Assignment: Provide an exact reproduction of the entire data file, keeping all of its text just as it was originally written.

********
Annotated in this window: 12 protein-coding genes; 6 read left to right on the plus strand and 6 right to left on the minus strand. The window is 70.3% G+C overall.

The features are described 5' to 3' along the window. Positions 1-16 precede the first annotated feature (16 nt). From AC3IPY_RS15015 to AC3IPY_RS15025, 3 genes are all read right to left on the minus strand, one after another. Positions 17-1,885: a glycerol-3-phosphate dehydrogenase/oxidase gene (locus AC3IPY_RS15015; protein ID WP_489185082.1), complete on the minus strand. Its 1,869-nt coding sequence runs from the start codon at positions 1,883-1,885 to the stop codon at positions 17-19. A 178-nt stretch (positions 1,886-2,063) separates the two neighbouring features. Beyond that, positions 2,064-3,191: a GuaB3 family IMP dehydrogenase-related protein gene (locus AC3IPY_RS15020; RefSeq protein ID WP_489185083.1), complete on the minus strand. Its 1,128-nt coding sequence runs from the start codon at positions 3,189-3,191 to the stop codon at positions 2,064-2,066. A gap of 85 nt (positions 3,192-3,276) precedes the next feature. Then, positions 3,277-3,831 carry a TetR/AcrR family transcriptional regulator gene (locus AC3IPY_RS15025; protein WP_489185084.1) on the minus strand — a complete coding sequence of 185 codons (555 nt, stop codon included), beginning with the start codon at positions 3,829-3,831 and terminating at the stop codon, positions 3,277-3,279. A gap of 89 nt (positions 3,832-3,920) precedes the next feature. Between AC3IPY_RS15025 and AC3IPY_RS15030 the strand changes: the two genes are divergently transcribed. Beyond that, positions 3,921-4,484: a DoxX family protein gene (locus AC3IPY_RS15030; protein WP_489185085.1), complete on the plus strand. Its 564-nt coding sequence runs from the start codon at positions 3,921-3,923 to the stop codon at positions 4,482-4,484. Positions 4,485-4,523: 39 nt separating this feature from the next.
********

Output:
Annotated in this window: 12 protein-coding genes; 6 read left to right on the plus strand and 6 right to left on the minus strand. The window is 70.3% G+C overall.

The features are described 5' to 3' along the window. Positions 1-16 precede the first annotated feature (16 nt). From AC3IPY_RS15015 to AC3IPY_RS15025, 3 genes are all read right to left on the minus strand, one after another. Positions 17-1,885: a glycerol-3-phosphate dehydrogenase/oxidase gene (locus AC3IPY_RS15015; protein ID WP_489185082.1), complete on the minus strand. Its 1,869-nt coding sequence runs from the start codon at positions 1,883-1,885 to the stop codon at positions 17-19. A 178-nt stretch (positions 1,886-2,063) separates the two neighbouring features. Beyond that, positions 2,064-3,191: a GuaB3 family IMP dehydrogenase-related protein gene (locus AC3IPY_RS15020; RefSeq protein ID WP_489185083.1), complete on the minus strand. Its 1,128-nt coding sequence runs from the start codon at positions 3,189-3,191 to the stop codon at positions 2,064-2,066. A gap of 85 nt (positions 3,192-3,276) precedes the next feature. Then, positions 3,277-3,831 carry a TetR/AcrR family transcriptional regulator gene (locus AC3IPY_RS15025; protein WP_489185084.1) on the minus strand — a complete coding sequence of 185 codons (555 nt, stop codon included), beginning with the start codon at positions 3,829-3,831 and terminating at the stop codon, positions 3,277-3,279. A gap of 89 nt (positions 3,832-3,920) precedes the next feature. Between AC3IPY_RS15025 and AC3IPY_RS15030 the strand changes: the two genes are divergently transcribed. Beyond that, positions 3,921-4,484: a DoxX family protein gene (locus AC3IPY_RS15030; protein WP_489185085.1), complete on the plus strand. Its 564-nt coding sequence runs from the start codon at positions 3,921-3,923 to the stop codon at positions 4,482-4,484. Positions 4,485-4,523: 39 nt separating this feature from the next.